Drones helping sell Canadian homes and property
Canadian real estate agents are embracing the use of drones to help sell homes and properties, especially useful for "showing" them to potential out-of-town buyers.
Agents say the aerial photography technology gives people a better look at properties for sale, giving them a feel for the lay of the land without being there in person.
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As well, drone technology costs only a few hundred dollars compared to the thousands for hiring a helicopter and photographer.
Paul Rouillard, a Windsor, Ont.,real estate agent, uses a drone to make video tours of his listed properties.
After seeing footage of a drone tour of a California home four months ago, he just had to have one.
"The moment I saw it, within one hour I ordered a drone online. It was at my door within five days," Rouillard said. "I had all my camera set up within one week, and I was flying and did my first tour by then."
Rouillard says aerial footage can showcase a home like nothing else.
"We want to feature it. We want to highlight it. We want to make sure that when somebody does see it, their first instinct is, 'Wow! I want to come take a look at it,'" Rouillard said. "We get that 'wow factor' all the time."
Freeman Aubin didn't know what to expect when Rouillard offered to record a drone tour of his property.
"But once I saw footage of it, I was really amazed, and I said, 'Well, yeah, for sure,'" Aubin said.
Drone 'exciting for us'
Jim Williams specializes in commercial real estate in Windsor.
He says an eye in the sky will help him identify development opportunities. He wants a drone by early next year.
"To be able to fly downtown Windsor and look for vacant sites, potential buildings that could be repositioned, redeveloped, to do it from the air gives you a whole different perspective," Williams said. "So those are the real specific reasons the drone will be exciting for us."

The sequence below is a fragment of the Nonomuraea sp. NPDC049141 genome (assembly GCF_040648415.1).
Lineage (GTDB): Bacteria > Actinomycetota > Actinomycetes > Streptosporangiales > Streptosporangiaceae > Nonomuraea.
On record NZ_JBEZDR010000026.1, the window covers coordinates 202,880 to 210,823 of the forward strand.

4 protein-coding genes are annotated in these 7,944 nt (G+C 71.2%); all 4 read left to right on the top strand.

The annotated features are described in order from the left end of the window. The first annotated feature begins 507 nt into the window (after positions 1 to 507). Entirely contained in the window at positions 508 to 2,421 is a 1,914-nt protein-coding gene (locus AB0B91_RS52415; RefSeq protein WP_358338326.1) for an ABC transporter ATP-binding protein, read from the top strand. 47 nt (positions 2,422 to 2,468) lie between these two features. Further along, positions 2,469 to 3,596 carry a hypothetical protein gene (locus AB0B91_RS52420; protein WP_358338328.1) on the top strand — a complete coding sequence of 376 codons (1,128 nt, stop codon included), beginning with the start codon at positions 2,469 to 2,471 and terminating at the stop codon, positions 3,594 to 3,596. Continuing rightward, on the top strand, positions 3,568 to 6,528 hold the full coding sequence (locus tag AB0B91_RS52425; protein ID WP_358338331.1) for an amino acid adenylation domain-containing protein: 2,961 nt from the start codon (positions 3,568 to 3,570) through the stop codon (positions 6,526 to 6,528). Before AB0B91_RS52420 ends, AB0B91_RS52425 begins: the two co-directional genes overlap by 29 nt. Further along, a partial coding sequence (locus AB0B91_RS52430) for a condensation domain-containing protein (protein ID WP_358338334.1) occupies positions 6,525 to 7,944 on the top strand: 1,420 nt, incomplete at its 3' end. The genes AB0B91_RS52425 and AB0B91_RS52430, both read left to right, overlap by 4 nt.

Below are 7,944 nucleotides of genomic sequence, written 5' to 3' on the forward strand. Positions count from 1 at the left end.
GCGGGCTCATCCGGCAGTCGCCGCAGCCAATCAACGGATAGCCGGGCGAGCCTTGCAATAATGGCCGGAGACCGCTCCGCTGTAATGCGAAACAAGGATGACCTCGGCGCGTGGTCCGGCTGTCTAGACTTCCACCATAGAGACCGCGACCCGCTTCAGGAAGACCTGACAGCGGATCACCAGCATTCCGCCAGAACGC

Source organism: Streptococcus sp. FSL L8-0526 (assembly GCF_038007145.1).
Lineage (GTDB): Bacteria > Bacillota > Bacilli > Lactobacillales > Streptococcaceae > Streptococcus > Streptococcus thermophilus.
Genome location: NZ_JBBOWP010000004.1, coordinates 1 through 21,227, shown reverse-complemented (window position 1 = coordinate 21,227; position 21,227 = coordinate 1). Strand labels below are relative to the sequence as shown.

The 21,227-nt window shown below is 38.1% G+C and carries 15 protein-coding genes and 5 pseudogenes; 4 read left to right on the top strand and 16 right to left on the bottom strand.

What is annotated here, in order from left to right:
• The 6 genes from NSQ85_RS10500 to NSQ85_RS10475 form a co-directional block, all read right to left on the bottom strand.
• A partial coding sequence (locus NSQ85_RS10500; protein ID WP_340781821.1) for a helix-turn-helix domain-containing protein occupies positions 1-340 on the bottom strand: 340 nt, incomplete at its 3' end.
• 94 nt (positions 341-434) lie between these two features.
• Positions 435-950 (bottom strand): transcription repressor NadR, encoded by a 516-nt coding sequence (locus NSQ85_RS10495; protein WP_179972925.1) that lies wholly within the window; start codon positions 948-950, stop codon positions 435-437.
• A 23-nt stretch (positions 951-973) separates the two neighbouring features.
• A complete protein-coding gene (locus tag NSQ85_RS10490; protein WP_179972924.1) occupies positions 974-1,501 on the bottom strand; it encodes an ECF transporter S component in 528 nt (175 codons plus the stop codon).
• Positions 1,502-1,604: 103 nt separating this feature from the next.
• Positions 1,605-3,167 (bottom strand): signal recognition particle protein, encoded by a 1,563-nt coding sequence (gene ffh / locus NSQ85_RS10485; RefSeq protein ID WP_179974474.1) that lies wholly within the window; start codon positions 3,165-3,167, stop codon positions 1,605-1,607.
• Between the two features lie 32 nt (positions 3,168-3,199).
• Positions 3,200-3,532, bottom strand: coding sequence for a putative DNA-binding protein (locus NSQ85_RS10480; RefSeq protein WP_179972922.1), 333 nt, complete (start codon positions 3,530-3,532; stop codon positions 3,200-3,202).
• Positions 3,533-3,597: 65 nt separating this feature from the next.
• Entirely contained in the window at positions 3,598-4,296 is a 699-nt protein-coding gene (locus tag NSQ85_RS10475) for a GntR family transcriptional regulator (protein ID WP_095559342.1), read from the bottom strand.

Rouillard said the drone has helped make out-of-town sales — and quickly.
"I did it for another client. By Day 2, we had an offer on the property and it was from a buyer in Toronto who's never seen the property. They'd seen the tour, which is a complete aerial footage of the property and an inside tour, and it was sold within one week and they didn't even see the property," Rouillard said.
Here's a sample of Rouillard's work:
Most drones range in price from a few hundred dollars for personal aircraft to up to $200,000 for commercial grade units, and can be operated with a controller, similar to ones used for video games, or by a tablet or an iPhone.
Drones began cropping up in Canada's real estate market over the last few years.
May be a downside to drones
Summerside, P.E.I.'s Michael Poczynek told CBC News in July 2013 his remote-control drone quad-rotor helicopter provides a whole new perspective, and is relatively easy to use.
"It has a built-in GPS, built-in compass, it has built-sensors to tell when the helicopter is shifting. So it does a lot of the flying for you, which makes it a lot easier and a lot better for aerial photography, because if you let go of the controls it just hovers there until the battery dies," Poczynek said back then.
Last year, Transport Canada issued 945 Special Flight Operation Certificates (SFOC), a more than 500 per cent jump from 155 certificates in 2011. The certificates are required to fly unmanned aircraft for commercial purposes and typically detail where unmanned aerial vehicles can be flown, by whom, and during what time period.
Drone use in the real estate industry isn't infallible.
A 50-year-old Australian woman told the BBC she was humiliated when a drone used by a real estate agent captured an image of her sunbathing topless in her backyard.
By mistake, the image of her wearing nothing but a thong while face down on her lawn was used a billboard outside the suburban development near her home.
Number of real estate drones unknown
Pierre Leduc, spokesman for the Canadian Real Estate Association, said the association doesn’t track the number of drones used by its members.
Leduc did say the association has noticed a spike in media stories covering real estate agents who use drones, and that the most notable area of increase is in rural and agricultural property.
He also noted more chatter and stories being shared on a blog hosted by the association and used by its members.
“But we have no serious numbers,” he said.
He called drones “another tool in the tool kit” for real estate agents.
With files from The Canadian Press